A gadget attacker is a Web attacker with one additional ability: the integrator embeds a gadget of the attacker's choice. This assumption lets us accurately evaluate mashup isolation and communication protocols because the purpose of these protocols is to let an integrator embed untrusted gadgets safely. In practice, a gadget attacker can either wait for the user to visit the integrator or can redirect the user to the integrator's Web site from

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3. Frame Isolation

Web sites can use frames to delegate portions of their screen real estate to other Web sites. For example, a site can sell parts of their pages to adverting networks. The browser displays the location of the main, or top-level, frame in its location bar. Subframes are often visually indistinguishable from other parts of a page, and the browser does not display their location in its user interface.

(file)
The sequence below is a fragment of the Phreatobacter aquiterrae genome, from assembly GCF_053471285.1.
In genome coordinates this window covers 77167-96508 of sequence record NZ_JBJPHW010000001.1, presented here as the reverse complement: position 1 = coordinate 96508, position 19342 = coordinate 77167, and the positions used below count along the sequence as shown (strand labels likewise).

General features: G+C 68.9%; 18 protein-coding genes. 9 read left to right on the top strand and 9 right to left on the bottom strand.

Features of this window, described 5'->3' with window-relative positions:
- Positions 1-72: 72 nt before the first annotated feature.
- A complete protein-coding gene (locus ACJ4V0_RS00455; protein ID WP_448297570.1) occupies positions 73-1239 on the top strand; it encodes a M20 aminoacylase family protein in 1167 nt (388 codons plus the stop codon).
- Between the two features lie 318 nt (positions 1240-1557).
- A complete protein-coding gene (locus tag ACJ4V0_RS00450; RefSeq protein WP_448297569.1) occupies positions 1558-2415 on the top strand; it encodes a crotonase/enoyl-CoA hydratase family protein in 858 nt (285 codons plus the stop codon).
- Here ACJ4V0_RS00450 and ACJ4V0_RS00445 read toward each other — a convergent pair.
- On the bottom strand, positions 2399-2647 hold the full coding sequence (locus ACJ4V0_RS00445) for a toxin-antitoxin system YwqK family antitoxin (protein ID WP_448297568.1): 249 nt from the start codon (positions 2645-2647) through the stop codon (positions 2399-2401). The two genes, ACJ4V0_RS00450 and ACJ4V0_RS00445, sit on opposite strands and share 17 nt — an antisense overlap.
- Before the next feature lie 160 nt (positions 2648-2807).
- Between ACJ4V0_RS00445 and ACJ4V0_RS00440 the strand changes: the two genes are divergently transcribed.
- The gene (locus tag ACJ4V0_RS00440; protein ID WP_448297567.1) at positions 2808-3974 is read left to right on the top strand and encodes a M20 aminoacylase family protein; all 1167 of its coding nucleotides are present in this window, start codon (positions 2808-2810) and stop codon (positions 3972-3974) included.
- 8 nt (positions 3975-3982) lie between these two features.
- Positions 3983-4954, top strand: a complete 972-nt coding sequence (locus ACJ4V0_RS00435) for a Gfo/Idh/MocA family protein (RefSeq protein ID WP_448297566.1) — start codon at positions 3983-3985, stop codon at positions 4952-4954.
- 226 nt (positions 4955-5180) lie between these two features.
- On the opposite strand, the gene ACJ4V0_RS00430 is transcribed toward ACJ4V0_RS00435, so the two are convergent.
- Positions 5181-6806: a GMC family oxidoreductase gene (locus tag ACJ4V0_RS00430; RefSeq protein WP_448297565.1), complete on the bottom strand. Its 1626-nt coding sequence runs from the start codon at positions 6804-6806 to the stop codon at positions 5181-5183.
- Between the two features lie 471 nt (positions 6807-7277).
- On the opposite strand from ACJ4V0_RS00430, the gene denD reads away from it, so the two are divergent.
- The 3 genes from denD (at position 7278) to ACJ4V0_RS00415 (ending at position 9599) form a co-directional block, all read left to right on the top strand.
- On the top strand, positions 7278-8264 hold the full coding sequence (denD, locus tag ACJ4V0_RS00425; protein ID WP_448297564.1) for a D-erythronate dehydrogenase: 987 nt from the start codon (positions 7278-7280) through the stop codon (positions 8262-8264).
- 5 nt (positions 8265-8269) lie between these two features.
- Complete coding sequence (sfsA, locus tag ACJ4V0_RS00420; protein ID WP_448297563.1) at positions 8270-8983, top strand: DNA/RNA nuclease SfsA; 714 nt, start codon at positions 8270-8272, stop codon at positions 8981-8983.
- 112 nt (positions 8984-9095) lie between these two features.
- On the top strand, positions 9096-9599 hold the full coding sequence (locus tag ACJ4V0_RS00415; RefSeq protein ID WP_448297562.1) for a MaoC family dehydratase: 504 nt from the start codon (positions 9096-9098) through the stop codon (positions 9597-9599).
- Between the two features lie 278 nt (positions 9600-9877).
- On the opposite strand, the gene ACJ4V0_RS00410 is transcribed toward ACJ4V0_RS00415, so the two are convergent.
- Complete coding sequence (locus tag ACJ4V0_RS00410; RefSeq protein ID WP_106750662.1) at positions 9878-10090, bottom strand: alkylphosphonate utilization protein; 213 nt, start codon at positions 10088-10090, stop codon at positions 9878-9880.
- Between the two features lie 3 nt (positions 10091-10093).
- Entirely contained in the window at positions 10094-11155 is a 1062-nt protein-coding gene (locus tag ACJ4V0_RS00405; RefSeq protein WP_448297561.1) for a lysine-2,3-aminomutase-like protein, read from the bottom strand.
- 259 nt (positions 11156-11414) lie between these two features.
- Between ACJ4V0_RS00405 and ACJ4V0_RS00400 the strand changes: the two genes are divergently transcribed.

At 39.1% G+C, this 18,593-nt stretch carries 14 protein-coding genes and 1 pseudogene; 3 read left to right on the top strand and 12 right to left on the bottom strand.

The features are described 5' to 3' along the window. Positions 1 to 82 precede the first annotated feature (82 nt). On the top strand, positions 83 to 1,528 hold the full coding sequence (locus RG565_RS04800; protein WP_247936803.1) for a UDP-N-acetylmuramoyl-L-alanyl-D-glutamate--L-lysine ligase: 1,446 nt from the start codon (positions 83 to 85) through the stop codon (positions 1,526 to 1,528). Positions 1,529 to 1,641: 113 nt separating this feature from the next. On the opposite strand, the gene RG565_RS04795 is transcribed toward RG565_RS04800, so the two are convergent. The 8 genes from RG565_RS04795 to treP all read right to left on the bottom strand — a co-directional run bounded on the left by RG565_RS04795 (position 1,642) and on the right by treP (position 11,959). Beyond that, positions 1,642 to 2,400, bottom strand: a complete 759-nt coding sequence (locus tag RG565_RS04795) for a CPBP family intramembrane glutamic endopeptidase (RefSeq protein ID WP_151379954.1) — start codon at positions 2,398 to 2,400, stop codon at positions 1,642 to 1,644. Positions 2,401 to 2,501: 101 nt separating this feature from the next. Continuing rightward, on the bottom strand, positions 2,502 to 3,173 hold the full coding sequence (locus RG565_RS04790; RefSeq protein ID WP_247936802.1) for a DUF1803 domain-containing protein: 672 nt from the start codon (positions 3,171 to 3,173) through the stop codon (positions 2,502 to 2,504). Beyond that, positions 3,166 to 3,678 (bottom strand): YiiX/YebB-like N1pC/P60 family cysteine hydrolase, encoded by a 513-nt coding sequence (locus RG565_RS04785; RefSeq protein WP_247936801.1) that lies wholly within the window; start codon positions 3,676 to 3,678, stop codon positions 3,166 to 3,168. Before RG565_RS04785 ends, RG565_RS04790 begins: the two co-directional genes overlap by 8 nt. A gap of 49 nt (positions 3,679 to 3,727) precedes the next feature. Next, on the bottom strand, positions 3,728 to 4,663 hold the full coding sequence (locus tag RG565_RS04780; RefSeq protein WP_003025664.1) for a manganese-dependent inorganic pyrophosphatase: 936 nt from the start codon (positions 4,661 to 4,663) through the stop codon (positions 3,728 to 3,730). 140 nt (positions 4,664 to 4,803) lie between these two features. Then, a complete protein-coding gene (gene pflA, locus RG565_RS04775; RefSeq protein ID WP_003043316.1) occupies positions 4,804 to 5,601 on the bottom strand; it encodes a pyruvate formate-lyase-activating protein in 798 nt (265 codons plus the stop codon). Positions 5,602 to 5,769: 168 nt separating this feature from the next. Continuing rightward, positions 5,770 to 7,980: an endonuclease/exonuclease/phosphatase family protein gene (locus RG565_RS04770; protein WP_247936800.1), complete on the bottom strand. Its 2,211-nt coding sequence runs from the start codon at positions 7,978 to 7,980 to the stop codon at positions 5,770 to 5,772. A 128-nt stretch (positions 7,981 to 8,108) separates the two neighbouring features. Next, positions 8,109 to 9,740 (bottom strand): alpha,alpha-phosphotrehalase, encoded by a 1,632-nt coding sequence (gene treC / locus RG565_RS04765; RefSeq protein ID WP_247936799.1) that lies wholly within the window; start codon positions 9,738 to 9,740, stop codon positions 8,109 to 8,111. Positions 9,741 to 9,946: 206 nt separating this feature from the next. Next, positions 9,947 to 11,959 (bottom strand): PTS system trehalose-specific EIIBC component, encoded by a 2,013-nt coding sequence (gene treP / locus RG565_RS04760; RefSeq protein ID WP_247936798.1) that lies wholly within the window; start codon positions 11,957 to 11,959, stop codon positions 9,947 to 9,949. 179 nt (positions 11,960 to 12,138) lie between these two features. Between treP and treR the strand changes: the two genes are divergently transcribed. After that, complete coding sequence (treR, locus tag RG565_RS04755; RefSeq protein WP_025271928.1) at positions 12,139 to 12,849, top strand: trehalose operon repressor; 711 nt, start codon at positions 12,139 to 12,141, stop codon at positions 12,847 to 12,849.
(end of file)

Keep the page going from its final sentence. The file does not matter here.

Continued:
* 3.1. Background

The browser's scripting policy answers the question "when can one frame manipulate the contents of another frame?" The scripting policy is the most important part of the browser security policy because a frame can act on behalf of every other frame it can script. For example,


attempts to read the user's password from another window. Modern Web browsers let one frame read and write all the properties of another frame only when their content was retrieved from the same origin, i.e. when the scheme (e.g., http or https), host, and port of their locations match. If the content of otherWindow was retrieved from a different origin, the browser's security policy will prevent the script above from accessing otherWindow.document.